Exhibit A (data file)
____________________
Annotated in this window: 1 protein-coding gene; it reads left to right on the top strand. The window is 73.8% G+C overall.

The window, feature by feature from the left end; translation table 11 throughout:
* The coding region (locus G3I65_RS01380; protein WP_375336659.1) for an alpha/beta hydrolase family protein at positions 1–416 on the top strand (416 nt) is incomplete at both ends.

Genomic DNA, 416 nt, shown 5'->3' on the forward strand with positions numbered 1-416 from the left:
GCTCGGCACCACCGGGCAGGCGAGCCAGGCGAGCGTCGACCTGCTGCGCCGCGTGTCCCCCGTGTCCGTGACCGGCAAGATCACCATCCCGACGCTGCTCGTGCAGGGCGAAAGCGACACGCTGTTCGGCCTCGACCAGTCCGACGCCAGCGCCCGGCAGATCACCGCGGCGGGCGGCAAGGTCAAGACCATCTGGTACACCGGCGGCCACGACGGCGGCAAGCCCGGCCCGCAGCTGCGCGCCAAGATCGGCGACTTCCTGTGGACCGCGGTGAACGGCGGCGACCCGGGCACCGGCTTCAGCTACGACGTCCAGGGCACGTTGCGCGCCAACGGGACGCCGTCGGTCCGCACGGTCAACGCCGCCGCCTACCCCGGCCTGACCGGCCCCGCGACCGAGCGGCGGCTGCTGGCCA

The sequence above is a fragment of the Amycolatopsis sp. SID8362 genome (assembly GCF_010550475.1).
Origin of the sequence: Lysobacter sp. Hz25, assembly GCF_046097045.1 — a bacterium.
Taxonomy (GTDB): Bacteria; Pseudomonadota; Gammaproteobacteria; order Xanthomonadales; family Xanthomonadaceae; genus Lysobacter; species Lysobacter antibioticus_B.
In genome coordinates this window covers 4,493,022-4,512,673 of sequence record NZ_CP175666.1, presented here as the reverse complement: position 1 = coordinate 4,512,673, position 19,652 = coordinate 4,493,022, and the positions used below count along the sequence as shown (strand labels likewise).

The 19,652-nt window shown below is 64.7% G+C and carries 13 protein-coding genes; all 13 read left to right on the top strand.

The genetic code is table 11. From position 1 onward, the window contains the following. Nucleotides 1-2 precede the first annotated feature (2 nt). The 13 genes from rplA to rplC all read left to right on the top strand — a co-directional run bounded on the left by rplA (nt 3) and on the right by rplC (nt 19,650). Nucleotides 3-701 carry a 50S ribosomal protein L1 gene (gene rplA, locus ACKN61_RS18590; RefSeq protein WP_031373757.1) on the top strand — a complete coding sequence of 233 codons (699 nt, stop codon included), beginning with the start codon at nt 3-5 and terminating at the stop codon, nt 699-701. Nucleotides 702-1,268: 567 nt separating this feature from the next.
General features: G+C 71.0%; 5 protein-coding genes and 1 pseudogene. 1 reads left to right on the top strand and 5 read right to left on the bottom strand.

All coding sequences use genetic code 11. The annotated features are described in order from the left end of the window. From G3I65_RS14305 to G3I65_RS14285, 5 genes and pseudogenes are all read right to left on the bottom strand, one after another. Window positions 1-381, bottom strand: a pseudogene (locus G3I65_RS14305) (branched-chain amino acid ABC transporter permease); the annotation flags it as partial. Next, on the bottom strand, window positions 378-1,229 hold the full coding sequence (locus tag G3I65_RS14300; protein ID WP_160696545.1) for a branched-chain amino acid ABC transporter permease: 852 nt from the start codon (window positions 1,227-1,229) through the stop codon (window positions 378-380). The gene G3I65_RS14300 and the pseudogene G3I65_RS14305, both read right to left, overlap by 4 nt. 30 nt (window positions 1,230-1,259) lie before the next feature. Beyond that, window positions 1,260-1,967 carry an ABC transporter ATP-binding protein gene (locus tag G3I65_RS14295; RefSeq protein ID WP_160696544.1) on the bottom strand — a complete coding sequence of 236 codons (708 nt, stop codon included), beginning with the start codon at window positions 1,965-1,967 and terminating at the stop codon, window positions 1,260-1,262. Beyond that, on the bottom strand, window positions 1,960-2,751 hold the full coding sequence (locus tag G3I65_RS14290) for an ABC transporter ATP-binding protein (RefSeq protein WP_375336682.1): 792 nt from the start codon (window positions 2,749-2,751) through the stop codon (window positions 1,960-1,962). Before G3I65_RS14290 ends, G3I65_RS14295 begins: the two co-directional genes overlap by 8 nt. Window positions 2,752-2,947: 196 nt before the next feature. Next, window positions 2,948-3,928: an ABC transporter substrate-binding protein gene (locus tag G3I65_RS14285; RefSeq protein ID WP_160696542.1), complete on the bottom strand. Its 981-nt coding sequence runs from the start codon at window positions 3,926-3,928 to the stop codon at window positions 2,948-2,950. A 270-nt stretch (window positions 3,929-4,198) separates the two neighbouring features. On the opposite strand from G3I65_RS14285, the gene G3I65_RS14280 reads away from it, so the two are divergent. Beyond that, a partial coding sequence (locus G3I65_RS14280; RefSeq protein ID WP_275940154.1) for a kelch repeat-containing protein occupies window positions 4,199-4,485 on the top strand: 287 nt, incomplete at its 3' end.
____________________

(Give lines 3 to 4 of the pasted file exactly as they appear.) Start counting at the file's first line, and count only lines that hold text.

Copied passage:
* The coding region (locus G3I65_RS01380; protein WP_375336659.1) for an alpha/beta hydrolase family protein at positions 1–416 on the top strand (416 nt) is incomplete at both ends.

Genomic DNA, 416 nt, shown 5'->3' on the forward strand with positions numbered 1-416 from the left: